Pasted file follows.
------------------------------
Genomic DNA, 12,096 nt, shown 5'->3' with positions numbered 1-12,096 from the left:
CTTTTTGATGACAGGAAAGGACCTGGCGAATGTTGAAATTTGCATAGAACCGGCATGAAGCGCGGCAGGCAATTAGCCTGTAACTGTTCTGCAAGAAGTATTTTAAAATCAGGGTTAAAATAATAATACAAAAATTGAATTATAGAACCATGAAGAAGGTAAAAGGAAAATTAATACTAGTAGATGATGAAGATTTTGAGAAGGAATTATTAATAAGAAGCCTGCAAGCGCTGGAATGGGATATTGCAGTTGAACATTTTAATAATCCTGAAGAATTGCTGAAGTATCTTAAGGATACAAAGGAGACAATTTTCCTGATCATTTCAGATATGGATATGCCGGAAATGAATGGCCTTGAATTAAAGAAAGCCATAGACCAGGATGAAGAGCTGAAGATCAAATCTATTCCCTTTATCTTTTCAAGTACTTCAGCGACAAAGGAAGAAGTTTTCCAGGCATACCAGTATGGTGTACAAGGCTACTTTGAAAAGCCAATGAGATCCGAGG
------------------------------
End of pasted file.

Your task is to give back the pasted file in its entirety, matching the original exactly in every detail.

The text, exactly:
Genomic DNA, 12,096 nt, shown 5'->3' with positions numbered 1-12,096 from the left:
CTTTTTGATGACAGGAAAGGACCTGGCGAATGTTGAAATTTGCATAGAACCGGCATGAAGCGCGGCAGGCAATTAGCCTGTAACTGTTCTGCAAGAAGTATTTTAAAATCAGGGTTAAAATAATAATACAAAAATTGAATTATAGAACCATGAAGAAGGTAAAAGGAAAATTAATACTAGTAGATGATGAAGATTTTGAGAAGGAATTATTAATAAGAAGCCTGCAAGCGCTGGAATGGGATATTGCAGTTGAACATTTTAATAATCCTGAAGAATTGCTGAAGTATCTTAAGGATACAAAGGAGACAATTTTCCTGATCATTTCAGATATGGATATGCCGGAAATGAATGGCCTTGAATTAAAGAAAGCCATAGACCAGGATGAAGAGCTGAAGATCAAATCTATTCCCTTTATCTTTTCAAGTACTTCAGCGACAAAGGAAGAAGTTTTCCAGGCATACCAGTATGGTGTACAAGGCTACTTTGAAAAGCCAATGAGATCCGAGG